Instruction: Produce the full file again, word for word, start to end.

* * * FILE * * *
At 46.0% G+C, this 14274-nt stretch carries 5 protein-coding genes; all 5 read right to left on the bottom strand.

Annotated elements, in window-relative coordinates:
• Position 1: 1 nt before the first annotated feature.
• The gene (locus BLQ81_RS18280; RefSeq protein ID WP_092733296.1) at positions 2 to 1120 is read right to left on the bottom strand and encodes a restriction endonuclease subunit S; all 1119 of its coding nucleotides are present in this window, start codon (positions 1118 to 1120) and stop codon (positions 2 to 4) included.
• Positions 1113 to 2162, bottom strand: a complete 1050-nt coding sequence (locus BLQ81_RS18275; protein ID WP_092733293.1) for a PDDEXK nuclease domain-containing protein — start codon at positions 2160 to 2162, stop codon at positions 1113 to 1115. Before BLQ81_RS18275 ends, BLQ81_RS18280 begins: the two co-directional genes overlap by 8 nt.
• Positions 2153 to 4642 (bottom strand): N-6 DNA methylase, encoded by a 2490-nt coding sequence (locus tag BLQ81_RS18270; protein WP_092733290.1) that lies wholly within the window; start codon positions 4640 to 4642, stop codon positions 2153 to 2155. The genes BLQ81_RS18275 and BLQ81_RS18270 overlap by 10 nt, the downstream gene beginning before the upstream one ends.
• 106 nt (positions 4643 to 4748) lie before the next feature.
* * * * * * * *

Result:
At 46.0% G+C, this 14274-nt stretch carries 5 protein-coding genes; all 5 read right to left on the bottom strand.

Annotated elements, in window-relative coordinates:
• Position 1: 1 nt before the first annotated feature.
• The gene (locus BLQ81_RS18280; RefSeq protein ID WP_092733296.1) at positions 2 to 1120 is read right to left on the bottom strand and encodes a restriction endonuclease subunit S; all 1119 of its coding nucleotides are present in this window, start codon (positions 1118 to 1120) and stop codon (positions 2 to 4) included.
• Positions 1113 to 2162, bottom strand: a complete 1050-nt coding sequence (locus BLQ81_RS18275; protein ID WP_092733293.1) for a PDDEXK nuclease domain-containing protein — start codon at positions 2160 to 2162, stop codon at positions 1113 to 1115. Before BLQ81_RS18275 ends, BLQ81_RS18280 begins: the two co-directional genes overlap by 8 nt.
• Positions 2153 to 4642 (bottom strand): N-6 DNA methylase, encoded by a 2490-nt coding sequence (locus tag BLQ81_RS18270; protein WP_092733290.1) that lies wholly within the window; start codon positions 4640 to 4642, stop codon positions 2153 to 2155. The genes BLQ81_RS18275 and BLQ81_RS18270 overlap by 10 nt, the downstream gene beginning before the upstream one ends.
• 106 nt (positions 4643 to 4748) lie before the next feature.